Chevron to pay $30 million to settle Iraq bribe charges

Nov. 15, 2007
Chevron agreed to pay $30 million to settle charges that it violated the FCPA by allowing kickbacks to be paid to the Iraqi government during 2001-02, the US SEC said on Nov. 14.

Nick Snow
Washington Editor

WASHINGTON, DC, Nov. 15 -- Chevron Corp. agreed to pay $30 million to settle charges that it violated the Foreign Corrupt Practices Act by allowing kickbacks to be paid to the Iraqi government during 2001-02, the US Securities and Exchange Commission said on Nov. 14.

The payments allegedly occurred in connection with 78 million bbl of oil purchased under the United Nations' Oil-for-Food program from Apr.17, 2001, through May 6, 2002. The charges were the fifth action by the agency against a company for allegedly paying kickbacks under the program, which was in effect during 1996-2003 to help Iraqis cope with sanctions imposed after Saddam Hussein's 1990 invasion of Kuwait.

"Despite all cargoes purchased by Chevron having all appropriate US government and United Nations approvals, the settlement recognizes that certain third-party merchants from which Chevron purchased Iraqi crude oil paid illegal surcharges to the government of Iraq," Chevron said in a Nov. 14 statement.

SEC said in its complaint that third parties under contract to Chevron paid about $20 million directly to Iraqi-controlled bank accounts in Jordan and Lebanon, bypassing the Oil-for-Food escrow account. It said Chevron knew, or should have known, that third parties were using parts of the premiums they received from the company's oil purchases to pay illegal surcharges to Iraq.

Chevron learned of surcharge demands by Iraq's State Oil Marketing Organization in January 2001 and adopted a company-wide policy prohibiting such payments, according to the complaint filed in US District Court for the Southern District of New York. The policy required traders to obtain prior written approval for proposed Iraqi oil purchases and charged management with reviewing each proposed Iraqi oil deal.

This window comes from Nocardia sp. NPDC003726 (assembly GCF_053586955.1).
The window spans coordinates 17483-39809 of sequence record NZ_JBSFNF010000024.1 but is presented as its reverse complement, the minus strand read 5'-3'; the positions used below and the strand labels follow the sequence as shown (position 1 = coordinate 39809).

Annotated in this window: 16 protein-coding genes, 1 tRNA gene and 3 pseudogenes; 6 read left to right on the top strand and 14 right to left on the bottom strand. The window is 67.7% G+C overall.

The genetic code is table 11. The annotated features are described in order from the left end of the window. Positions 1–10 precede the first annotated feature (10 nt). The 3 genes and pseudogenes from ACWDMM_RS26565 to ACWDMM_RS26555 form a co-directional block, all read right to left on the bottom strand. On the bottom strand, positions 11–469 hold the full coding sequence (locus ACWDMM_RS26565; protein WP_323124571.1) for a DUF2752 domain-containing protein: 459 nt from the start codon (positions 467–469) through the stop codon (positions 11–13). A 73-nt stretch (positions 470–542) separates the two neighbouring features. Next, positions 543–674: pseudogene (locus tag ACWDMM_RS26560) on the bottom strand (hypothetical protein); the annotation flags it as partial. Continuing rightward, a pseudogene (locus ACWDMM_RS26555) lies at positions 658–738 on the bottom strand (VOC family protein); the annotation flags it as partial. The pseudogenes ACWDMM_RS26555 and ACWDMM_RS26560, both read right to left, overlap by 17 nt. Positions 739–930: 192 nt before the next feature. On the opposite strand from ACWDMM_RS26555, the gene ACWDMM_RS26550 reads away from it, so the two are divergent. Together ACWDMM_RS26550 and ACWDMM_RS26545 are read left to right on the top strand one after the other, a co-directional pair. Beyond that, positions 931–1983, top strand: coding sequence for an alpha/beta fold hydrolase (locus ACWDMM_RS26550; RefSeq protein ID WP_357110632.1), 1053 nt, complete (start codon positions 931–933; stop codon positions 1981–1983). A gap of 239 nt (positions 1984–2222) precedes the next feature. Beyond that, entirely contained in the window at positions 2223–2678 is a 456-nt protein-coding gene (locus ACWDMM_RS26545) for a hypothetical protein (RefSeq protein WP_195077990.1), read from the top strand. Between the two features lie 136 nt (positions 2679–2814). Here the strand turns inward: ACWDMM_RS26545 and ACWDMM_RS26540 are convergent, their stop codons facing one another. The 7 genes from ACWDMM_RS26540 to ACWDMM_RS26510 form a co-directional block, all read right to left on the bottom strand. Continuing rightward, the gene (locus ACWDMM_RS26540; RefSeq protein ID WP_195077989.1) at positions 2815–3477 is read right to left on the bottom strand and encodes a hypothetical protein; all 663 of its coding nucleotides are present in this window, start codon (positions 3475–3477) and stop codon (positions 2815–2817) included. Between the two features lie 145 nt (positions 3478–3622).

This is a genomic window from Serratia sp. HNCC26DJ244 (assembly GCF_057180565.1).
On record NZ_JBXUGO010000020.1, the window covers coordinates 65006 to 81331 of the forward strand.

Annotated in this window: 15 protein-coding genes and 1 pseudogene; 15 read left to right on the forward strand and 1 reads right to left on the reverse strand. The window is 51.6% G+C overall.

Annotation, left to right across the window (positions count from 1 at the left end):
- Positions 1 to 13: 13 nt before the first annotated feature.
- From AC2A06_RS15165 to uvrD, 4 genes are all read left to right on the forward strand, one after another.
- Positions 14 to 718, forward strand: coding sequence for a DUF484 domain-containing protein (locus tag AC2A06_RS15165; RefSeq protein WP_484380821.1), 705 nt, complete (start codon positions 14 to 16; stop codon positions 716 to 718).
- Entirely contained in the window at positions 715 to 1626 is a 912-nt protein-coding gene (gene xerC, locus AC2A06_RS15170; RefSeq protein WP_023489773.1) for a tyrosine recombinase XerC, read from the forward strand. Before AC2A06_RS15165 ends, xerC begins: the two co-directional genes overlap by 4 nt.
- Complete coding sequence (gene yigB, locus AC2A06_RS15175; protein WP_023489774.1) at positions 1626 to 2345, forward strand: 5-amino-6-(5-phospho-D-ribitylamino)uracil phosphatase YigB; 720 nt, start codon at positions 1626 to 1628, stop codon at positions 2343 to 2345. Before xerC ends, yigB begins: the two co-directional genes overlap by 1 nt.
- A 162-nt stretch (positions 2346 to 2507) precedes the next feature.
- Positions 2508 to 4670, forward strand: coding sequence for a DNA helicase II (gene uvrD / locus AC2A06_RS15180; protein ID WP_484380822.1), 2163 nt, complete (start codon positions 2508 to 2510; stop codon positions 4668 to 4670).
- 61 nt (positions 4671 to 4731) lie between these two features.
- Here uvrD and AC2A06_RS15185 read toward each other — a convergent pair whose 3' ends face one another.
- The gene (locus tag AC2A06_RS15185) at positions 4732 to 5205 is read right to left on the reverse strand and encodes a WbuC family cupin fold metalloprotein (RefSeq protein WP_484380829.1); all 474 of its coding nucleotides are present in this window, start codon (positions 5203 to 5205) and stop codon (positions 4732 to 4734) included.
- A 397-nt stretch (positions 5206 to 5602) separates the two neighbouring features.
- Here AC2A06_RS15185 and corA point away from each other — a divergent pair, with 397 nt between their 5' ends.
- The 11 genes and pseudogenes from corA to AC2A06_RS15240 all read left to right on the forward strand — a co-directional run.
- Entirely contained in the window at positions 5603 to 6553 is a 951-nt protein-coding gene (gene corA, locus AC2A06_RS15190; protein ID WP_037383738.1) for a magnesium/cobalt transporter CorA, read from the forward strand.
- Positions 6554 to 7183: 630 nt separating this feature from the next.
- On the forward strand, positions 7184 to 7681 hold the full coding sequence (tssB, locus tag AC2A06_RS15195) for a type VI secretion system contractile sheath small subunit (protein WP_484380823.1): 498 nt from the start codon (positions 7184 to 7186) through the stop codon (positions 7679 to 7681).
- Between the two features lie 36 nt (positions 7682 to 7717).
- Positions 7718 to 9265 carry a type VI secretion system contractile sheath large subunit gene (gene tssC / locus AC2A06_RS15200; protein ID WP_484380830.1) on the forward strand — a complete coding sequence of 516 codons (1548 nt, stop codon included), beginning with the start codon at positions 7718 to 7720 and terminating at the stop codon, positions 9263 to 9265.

The company said it previously ceased purchases under the Oil-for-Food program in 2000 when rumors surfaced that third-party suppliers were paying illegal surcharges. "From the very beginning, Chevron intended to comply fully with the trade sanctions then in force against Iraq and with the requirements of the Oil-for-Food program," Chevron said.

It said the US government advised the company that one former Chevron crude trader participated in transactions where he knew or should have known that surcharges were to be paid by the third party merchants from which Chevron bought the crude. "There are no allegations that Chevron paid surcharges, and the trader is no longer affiliated with Chevron," the company said in its statement.

SEC, however, alleged that Chevron failed to devise and maintain a system of internal accounting controls to detect and prevent such illicit payments. The company's accounting for its Oil-for-Food transactions failed to properly record the true nature of its payments to third parties, SEC said.

Chevron, which cooperated in this investigation, neither admitted nor denied the charges in the settlement. Other investigations of the Oil-for-Food program are continuing, according to SEC.

Contact Nick Snow at [email protected].